Food-service franchises are struggling right now with flat or declining sales. In an effort to boost business, franchisors are trying just about everything — premium items, discount items, new hours, brand and store makeovers and more. But whether it’s new menu items, new promotions or a whole new look for the restaurants, these tactics have one thing in common: They typically require franchisees to spend money — sometimes, lots of it.
Is it worth it? Recently, Burger King announced plans for a massive makeover of its 12,000 worldwide locations. The new interiors will include red flame chandeliers that rotate, menus on bright TV screens and an industrial look with brick walls and corrugated metal. In an AP report, BK Chairman John Chidsey described the look as contemporary, edgy, futuristic and upscale. Experts say the redesign is an attempt to attract more sit-down customers and lure diners away from the fast-casual chains that have cut into quick-serve restaurants’ business.
The new look will require franchisees to spend from $300,000 to $600,000 per location.
Burger King says it’s worth it because the new design, dubbed “20/20,” is already in place at 60 locations. Sales at the remodeled stores have increased 12 to 15 percent; locations that were torn down and rebuilt saw increases of up to 30 percent.
On a related note, just this week Burger King was sued by a large group of its franchisees who objected to the company’s $1.00 double cheeseburger promotion, claiming they’re losing money on the deal.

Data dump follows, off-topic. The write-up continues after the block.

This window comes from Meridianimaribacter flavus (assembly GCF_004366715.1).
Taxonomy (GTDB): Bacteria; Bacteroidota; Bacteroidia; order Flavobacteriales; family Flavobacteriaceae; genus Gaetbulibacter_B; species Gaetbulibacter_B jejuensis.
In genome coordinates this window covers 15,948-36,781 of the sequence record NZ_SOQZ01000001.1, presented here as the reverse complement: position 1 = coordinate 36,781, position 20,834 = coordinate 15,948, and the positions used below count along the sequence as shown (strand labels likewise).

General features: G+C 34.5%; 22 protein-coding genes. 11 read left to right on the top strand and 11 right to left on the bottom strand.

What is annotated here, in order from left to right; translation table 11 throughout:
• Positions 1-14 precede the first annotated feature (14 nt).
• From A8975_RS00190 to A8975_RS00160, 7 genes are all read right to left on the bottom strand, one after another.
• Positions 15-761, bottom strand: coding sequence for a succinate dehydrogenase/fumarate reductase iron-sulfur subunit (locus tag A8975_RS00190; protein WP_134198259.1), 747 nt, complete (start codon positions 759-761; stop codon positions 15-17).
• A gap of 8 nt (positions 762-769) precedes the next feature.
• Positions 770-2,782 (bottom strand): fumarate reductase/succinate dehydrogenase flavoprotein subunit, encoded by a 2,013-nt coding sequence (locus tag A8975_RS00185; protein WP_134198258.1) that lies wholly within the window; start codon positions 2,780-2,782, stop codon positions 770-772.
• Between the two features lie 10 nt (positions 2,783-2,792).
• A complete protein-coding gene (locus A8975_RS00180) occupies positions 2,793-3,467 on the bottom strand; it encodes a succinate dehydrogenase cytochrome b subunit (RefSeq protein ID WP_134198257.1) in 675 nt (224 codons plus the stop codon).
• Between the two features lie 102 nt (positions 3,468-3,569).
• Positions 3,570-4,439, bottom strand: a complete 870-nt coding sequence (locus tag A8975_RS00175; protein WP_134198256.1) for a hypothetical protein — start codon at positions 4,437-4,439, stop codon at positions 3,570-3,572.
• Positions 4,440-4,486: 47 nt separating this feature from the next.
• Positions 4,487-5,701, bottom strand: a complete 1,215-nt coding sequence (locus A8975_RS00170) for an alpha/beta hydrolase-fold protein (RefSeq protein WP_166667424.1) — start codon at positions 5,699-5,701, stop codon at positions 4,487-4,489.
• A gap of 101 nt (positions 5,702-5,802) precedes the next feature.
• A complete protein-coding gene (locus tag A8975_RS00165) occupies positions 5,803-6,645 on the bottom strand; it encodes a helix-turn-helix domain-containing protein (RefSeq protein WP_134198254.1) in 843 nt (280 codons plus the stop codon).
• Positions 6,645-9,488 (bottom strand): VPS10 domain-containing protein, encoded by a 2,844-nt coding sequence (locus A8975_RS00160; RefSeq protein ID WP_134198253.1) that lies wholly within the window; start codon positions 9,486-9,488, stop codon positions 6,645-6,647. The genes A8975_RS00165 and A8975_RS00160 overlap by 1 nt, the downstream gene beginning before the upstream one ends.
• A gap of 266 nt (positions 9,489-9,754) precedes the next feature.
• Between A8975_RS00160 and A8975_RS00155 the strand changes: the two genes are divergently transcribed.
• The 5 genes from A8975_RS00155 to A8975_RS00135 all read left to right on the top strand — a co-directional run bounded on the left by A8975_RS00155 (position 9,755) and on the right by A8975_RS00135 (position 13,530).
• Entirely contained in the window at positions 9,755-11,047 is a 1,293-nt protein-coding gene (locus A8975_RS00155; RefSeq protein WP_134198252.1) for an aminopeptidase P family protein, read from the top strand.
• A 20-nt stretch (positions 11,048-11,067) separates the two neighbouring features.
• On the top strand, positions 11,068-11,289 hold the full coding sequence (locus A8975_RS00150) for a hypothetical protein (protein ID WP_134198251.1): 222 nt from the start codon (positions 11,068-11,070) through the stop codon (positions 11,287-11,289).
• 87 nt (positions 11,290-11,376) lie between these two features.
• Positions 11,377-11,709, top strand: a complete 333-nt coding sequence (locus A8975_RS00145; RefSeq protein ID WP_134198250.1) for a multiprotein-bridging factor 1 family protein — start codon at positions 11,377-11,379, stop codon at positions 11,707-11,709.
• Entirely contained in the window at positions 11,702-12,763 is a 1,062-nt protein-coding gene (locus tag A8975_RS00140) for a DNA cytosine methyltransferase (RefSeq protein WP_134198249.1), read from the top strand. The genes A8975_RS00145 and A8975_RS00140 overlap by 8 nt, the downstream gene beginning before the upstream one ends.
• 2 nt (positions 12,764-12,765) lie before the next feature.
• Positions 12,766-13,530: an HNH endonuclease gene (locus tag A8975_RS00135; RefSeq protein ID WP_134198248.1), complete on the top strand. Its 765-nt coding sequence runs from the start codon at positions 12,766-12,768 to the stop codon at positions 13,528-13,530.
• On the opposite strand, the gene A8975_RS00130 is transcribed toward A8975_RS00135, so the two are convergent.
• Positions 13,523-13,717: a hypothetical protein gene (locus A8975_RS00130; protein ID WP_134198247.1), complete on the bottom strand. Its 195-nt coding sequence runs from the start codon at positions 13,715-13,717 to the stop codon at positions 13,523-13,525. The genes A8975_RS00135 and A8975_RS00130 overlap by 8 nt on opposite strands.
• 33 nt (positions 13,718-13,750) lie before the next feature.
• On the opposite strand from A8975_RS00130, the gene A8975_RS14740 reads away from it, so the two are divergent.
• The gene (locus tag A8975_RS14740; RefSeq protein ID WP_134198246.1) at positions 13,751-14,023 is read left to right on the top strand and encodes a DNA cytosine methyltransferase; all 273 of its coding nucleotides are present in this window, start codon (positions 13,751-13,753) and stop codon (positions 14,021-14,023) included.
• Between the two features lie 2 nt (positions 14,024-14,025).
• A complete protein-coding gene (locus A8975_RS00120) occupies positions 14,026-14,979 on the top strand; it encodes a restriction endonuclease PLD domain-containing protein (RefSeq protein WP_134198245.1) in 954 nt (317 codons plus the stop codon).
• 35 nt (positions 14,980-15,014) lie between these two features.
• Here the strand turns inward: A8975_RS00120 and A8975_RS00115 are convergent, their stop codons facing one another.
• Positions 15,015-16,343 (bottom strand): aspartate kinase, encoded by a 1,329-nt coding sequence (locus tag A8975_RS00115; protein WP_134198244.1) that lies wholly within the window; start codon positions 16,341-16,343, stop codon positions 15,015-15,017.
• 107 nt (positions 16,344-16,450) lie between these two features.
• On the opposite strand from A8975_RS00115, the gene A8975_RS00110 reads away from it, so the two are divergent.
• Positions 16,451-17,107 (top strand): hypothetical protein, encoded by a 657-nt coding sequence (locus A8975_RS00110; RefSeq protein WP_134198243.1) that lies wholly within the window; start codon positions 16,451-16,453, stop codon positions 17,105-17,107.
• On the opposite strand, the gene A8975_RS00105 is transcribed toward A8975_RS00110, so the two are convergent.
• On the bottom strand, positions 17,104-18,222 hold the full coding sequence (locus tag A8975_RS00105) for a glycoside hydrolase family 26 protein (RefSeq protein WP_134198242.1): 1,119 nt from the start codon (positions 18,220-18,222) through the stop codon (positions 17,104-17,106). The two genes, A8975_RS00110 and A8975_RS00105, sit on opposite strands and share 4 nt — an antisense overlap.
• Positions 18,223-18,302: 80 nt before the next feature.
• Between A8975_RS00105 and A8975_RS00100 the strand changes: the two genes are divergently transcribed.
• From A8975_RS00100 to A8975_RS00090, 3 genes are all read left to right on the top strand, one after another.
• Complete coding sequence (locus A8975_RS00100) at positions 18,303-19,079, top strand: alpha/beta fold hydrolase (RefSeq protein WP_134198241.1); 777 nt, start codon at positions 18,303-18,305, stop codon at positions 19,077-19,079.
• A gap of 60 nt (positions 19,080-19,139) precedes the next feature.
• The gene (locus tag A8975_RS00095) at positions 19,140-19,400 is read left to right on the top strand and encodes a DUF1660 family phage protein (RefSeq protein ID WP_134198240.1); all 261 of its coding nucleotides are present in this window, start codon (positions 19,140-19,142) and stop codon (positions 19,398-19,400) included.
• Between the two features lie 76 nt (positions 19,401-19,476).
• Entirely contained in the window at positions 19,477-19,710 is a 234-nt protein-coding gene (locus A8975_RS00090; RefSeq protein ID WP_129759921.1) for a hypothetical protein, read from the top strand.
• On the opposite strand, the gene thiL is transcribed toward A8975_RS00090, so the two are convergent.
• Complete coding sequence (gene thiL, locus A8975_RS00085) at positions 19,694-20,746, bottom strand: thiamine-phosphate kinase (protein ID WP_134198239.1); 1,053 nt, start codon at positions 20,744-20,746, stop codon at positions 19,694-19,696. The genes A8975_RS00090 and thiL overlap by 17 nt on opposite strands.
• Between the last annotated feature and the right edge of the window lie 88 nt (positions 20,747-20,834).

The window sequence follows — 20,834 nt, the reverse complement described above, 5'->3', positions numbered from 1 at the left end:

I’m a huge proponent of the concept that you have to spend money to make money — and that marketing is crucially important in a recession. Still, you can see why franchisees would be reluctant about the new look. Even for a successful location, how easy is it to get financing for a $300,000 to $600,000 rebuild these days?
On a similar note, the Wall Street Journal recently spotlighted Mike Wright, a McDonald’s franchisee in Florida who wasn’t happy when he found out earlier this year that it would cost $125,000 or more for each of his seven locations to retrofit to serve McDonald’s new McCafe espresso-based coffee drinks. After franchisees fought back, McDonald’s dropped the remodeling requirement, but still urged franchisees to buy the equipment to serve the drinks ($14,000 per location).
In the article, Wright points out the importance of fitting the menu to the region. It’s tough to sell coffee drinks in rural Florida, he says. Similarly, while the Burger King makeover — aimed at the company’s core customer of young males — might appeal to that group and help Burger King compete with fast-casual restaurants, it might backfire in other ways. A suburban mom who takes her young children to Burger King for the kids’ meals or kids’ play area might be turned off by the more “nightclubbish” ambience of the new look.
I think what it boils down to is the importance of common sense and keeping an open mind. Franchisees can’t reflexively say “No” to every new idea because it’s going to cost them money. At the same time, franchisors can’t robotically force every franchisee to comply with something that won’t work for them.
Ideally, franchising can combine the best of both worlds: a strong brand, plus a franchisee’s knowledge of his or her specific market. If marketing moves are made with awareness of each franchisee’s specific issues, they’re more likely to pay off for everyone involved.
Rieva Lesonsky is CEO of GrowBiz Media, a content and consulting company that helps entrepreneurs start and grow their businesses. Follow Rieva on Twitter @Rieva. Visit SmallBizDaily.com to read more of Rieva’s insights on small business and to buy her newest book, Startup 101: Quick Tips for Starting a Business.